I tried to simulate a 4- channel WDM with QPSK on each channel. However, when the BER was too poor, I tested the channels individually . I was surprised to find that the BER is different among the individual channels. For the wavelengths of 193.5109 nm , 193.5359 nm , 193.5609 nm and 193.5859 nm, the BER for individual channels are 2.4e-2, 2.77 e-7, 2.5e-7 and 2.3e-2 respectively. The photodiodes and local oscillator are set to the source laser wavelength in each of the channels. I am attaching the .icp file qpsk_4ch_nofilt.icp (4.1 MB). I am unable to find the cause behind the BERs of two of the channels being different by 5 orders of magnitude when compared to the others.
If you remember from the previous post:
The BER is measured from the Q-factor by:
BER = 0.5*erfc(Q/sqrt(2))
and the Q-factor is calculated by:
Q factor = (Ptop -Pbase)/ (sigmatop + sigmabase)
For the 4 channels, if you look at the eye diagrams individually, you can find that none of them are evenly opened, but the channels at 193.5109 THz and 193.5859 THz have larger gaps between decision level 1 & 2 and 3 & 4 (which means they have a large sigma for 0 level & 1 level) while the channels at 193.5359 THz and 193.5609 THz have larger gap between decision level 2 & 3 (which means they have small sigma for 0 level and 1 level). That’s why the BER values are so far apart from each other.
In this case, I recommend to do post signal processing and calculate for the digital BER by comparing the transmitted and received signals manually.
I hope this answers your question. Let me now if you have further problems
Thanks for the suggestion. When I place the 193.5109 (193_5109.icp (1.1 MB)) channel in a seperate icp file and 193.5359 channel (193_5359.icp (1.1 MB)), the BERs are ideal (10e-307). But when I place them within the same file (2 chnl.icp (2.1 MB)), even though they are not connected to each other, there is a reduction in BER (10 e-6). My confusion is this interaction between the two schematics when placed in same icp file even though they are not connected to each other.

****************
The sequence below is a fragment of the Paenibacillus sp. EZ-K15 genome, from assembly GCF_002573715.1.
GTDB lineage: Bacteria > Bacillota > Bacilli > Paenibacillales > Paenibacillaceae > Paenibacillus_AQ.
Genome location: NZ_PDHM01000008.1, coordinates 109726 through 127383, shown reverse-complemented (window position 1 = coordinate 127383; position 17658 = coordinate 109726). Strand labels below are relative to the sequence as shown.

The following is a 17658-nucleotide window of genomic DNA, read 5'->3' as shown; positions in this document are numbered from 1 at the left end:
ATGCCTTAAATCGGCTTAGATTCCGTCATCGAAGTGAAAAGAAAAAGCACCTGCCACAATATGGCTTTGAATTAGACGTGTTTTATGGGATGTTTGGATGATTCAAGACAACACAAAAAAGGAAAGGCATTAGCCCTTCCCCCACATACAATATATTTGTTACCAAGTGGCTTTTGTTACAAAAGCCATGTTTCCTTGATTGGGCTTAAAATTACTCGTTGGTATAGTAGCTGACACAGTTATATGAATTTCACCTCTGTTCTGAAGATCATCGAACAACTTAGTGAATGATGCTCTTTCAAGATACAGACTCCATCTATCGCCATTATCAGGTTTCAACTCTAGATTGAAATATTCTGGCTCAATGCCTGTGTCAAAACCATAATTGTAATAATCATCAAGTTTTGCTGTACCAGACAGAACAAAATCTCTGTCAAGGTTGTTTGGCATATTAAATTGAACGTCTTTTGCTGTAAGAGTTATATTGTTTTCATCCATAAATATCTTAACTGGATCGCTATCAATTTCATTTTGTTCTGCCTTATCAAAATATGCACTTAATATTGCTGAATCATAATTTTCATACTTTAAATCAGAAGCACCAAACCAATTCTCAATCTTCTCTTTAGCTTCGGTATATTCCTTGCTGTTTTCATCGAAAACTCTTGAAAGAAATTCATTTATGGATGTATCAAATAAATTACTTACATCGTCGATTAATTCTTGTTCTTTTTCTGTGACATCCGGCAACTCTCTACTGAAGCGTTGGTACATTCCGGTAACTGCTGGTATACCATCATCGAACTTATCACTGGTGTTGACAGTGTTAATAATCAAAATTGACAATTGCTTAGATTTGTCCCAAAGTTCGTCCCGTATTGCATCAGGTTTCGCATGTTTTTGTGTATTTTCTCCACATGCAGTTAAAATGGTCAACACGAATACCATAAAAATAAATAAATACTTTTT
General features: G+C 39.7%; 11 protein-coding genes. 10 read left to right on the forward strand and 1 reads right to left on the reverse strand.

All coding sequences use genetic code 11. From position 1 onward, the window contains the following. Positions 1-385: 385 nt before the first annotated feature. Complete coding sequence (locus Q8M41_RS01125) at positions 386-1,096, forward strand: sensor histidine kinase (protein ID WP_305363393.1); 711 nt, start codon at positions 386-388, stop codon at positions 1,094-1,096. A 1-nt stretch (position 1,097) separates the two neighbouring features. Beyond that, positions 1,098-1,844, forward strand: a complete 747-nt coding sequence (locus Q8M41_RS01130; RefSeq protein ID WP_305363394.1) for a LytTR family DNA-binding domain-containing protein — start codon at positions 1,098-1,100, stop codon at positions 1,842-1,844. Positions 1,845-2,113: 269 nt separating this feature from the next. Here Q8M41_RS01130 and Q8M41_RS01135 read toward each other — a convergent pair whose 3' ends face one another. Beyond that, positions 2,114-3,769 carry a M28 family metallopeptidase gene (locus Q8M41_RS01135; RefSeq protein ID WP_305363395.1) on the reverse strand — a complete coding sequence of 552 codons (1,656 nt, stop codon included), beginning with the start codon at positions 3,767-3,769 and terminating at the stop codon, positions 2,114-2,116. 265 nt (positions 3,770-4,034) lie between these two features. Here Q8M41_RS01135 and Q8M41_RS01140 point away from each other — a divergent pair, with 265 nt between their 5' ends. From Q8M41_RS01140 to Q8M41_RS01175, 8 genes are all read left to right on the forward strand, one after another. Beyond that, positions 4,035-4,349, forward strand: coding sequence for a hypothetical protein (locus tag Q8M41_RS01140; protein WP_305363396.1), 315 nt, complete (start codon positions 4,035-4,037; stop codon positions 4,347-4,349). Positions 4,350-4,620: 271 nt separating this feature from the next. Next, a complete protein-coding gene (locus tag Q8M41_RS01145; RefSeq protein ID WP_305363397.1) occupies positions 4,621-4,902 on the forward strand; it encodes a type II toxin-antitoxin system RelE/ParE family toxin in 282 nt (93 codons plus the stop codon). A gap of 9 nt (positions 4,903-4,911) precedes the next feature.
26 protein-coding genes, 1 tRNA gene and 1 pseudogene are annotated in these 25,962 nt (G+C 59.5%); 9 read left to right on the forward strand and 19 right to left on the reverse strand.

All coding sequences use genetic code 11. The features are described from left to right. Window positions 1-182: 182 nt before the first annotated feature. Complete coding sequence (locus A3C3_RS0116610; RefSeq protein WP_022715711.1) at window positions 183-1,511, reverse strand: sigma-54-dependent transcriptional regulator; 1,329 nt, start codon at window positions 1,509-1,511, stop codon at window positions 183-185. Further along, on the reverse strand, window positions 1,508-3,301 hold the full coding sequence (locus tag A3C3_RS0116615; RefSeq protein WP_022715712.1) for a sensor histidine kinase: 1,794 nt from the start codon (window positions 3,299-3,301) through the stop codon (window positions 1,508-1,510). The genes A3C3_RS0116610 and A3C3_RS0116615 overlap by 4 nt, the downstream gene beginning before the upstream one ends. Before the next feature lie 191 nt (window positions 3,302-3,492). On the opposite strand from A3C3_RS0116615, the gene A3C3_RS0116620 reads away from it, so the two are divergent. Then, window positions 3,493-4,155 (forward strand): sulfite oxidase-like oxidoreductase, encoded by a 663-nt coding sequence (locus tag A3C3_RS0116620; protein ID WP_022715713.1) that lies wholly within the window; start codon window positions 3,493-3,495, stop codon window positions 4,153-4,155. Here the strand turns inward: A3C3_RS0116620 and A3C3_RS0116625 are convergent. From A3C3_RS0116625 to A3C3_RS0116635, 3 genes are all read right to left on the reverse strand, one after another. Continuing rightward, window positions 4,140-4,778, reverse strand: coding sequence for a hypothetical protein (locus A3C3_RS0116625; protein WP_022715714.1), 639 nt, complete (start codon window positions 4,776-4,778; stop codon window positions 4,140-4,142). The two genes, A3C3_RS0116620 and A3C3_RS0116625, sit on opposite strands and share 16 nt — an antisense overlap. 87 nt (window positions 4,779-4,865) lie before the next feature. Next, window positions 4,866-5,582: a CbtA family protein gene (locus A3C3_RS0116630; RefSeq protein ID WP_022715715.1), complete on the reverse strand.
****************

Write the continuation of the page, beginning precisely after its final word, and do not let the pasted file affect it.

The problem you described indeed exists and we are working on to make INTERCONNECT work better on this aspect. The problem involves some complicated settings and calculations behind the sense, so it is hard to explain. But long story short, INTERCONNECT automatically estimate the bandwidth required for multi-channel systems. It creates a new simulation bandwidth that contains the individual signal channels. In this process the center frequency of the simulation bandwidth is defined automatically. This may be an issue with the waveguide/modulator models. The waveguide model calculate the group delay and phase shift based on the center frequency of the simulation bandwidth, the issue is that as you add more channels the values taken will change since the center of the bandwidth is changing. This is why adding more channels may lead to inconsistencies when running time domain simulations.
To solve this problem, there is a property “Sample Mode” in the “Simulation” property settings, you can enable the “sample mode frequency band” by setting it to “single” and type in the “sample mode center frequency” you want. This will lock the center frequency and bandwidth, so the simulation will give same results for individual channels no matter how many new channels you introduce to the system. But depending on the center frequency you choose, the simulation results are different. We are working on a better solution to this problem and to make the system modeling more realistic.
To follow up our discussion for the BER issue, the ‘Eye Diagram’ element can actually take in the bit pattern input. Then if you select the ‘BER estimation’ to be ‘measured’, the ‘Eye Diagram’ will count for the error bits accordingly. However, it is better to do a normalization before this step since sometimes when the signal level is too low, they all will be treated as 0s.
I hope this could help. I will definitely keep you in the loop for our progress on this issue.